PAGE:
Climate change is now a top priority for EU voters, so where do the parities stand when it comes to climate action? Elisa Giannelli, explores.
Elisa Giannelli is a researcher at E3G, an independent think-tank operating to accelerate the global transition to a low carbon economy.
In this week’s EU elections, climate change is now a top priority for voters. It has thus become a defining issue for most of the candidates running for the Presidency of the next European Commission.
Political programmes and debates in the current electoral campaign make the future of the European climate agenda look promising. Compared to the 2014 electoral campaign, when environmental issues were solely kept to the left-side of the plenary, climate change has now become a mainstream topic.
At a time when Eurosceptic and populist voices are largely reported to be threatening the Union’s stability and strength however, what impact could the next generation of European leaders have on democracy and climate action?
The European People’s Party (EPP) has typically been cautious and moderate when talking about climate and energy, often conditioning environmental protection to economic growth and benefits.
Now, the EPP is taking a more pro-active approach in their manifesto. They’ve committed to improving the European Trading System (ETS) to limit CO2 emissions, investing in technology and innovation and building a secure Energy Union.
Even the EPP Spitzenkandidat, Manfred Weber, announced his support of the European objective of “net-zero emission by 2050” goal. This follows some criticisms of disregarding environmental protection as a priority.
Among those who usually support an ambitious climate agenda, the Party of European Socialists (PES) are prioritising the fight against climate change in their political programme again. They focus on air and water quality, a fair and just energy transition, decreasing energy poverty while investing in efficient housing and increasing targets to achieve climate neutrality by 2050.
The Socialists’ lead candidate, Frans Timmermans, was among the first promoters of the law against single-use plastic, adopted in Strasbourg last March. He continues to be vocal on these issues, opening the door to an environmental-friendly alliance.
Emmanuel Macron’s political party En Marche addition to the Alliance for Liberals and Democrats for Europe (ALDE) is more positive news for the future EU climate agenda. Macron’s party is strongly supportive of ambitious climate policies, calling to mainstream 40% of the next EU budget to climate-related investments and to reach climate neutrality by 2050. This fit together with the ALDE manifesto, which sets out to tackle climate change through efficient investments in the European budget, an improved ETS and more ambitious targets for CO2 emissions reduction.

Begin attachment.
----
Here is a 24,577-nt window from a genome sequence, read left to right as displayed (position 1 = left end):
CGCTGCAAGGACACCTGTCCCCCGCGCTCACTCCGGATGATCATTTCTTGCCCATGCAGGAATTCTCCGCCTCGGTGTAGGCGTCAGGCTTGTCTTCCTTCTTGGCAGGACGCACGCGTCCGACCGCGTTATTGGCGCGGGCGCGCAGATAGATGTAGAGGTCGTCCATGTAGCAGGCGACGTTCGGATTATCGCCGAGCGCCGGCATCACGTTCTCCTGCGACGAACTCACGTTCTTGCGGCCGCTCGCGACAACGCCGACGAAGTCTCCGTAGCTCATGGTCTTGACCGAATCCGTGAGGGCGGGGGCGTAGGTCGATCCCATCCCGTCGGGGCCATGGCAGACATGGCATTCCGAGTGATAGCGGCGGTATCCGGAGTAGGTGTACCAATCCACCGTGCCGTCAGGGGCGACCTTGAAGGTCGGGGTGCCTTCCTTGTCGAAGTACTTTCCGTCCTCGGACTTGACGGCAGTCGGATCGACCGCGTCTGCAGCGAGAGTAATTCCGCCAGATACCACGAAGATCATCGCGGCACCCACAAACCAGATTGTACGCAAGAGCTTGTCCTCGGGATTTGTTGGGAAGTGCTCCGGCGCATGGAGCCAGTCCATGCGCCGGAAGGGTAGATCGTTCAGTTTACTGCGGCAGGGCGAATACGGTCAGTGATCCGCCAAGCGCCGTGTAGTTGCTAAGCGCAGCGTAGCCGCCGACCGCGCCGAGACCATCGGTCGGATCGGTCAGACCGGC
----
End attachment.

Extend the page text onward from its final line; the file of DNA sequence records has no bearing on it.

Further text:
Even the Alliance of Conservatives and Reformists in Europe (ACRE), traditionally focused on trade, border protection and EU institutional reform is talking about sustainability in their vision for Europe. The elected lead candidate for the group, Jan Zahradil, does not support the long-term climate target (or any other), but he does calls on the Union to lead by example, investing in research and innovation and making better use of EU resources.
The European Greens’ manifesto presents a cross-cutting approach to fight climate change, which goes from delivering a net-zero-economy to facilitating intergovernmental processes.
The programme of the European Left is similarly embracing the youth movement against climate change and supporting the need for a just transition through their two lead candidates. A separate “climate emergency manifesto” has been published to call for a legal basis for climate justice, end to fossil fuels, boost investments and climate action.
The only exceptions to this new green-wave come from two groups; the Europe of Freedom and Direct Democracy (EFDD) and the Europe of Nations and Freedom (ENF). While neither of these groups have a manifesto or lead candidate, it looks unlikely that climate change will get strong support from either. The only exception being from the Five Stars Movement members of EFDD group. Indeed, other parties belonging to the ENF and EFDD are usually the most hostile towards climate policies.
The increased support for tackling climate change in the next EU legislature runs parallel to support at the national level. In fact, this year nine European countries called for climate action to become a cornerstone of the next European Commission’s agenda and for the EU to become climate-neutral by 2050. This call for action shows how important it is for leaders to put climate change squarely on the EU political agenda.
Renewed public pressure and emerging political leadership focused on the environment in some member states is converging to create a strong climate mandate for the next European Commission. Even with the expected rise of eurosceptic or ‘euro-hostile’ forces in the European Parliament, international and national pressure for increasing climate action will be a force to be reckoned with.
While the current European institutions and member states successfully agreed on a set of new climate and energy targets and legislation to secure the Paris Agreement, the next leadership will have the crucial task of implementing new legislation, successfully leading diplomatic engagement to take the Paris Agreement forward and mainstreaming climate into a number of policies. Let’s hope whoever the people choose are up to the task as there is no escaping the climate reality.
 France, Luxembourg, Denmark, Belgium, Latvia, the Netherlands, Sweden, Spain and Portugal.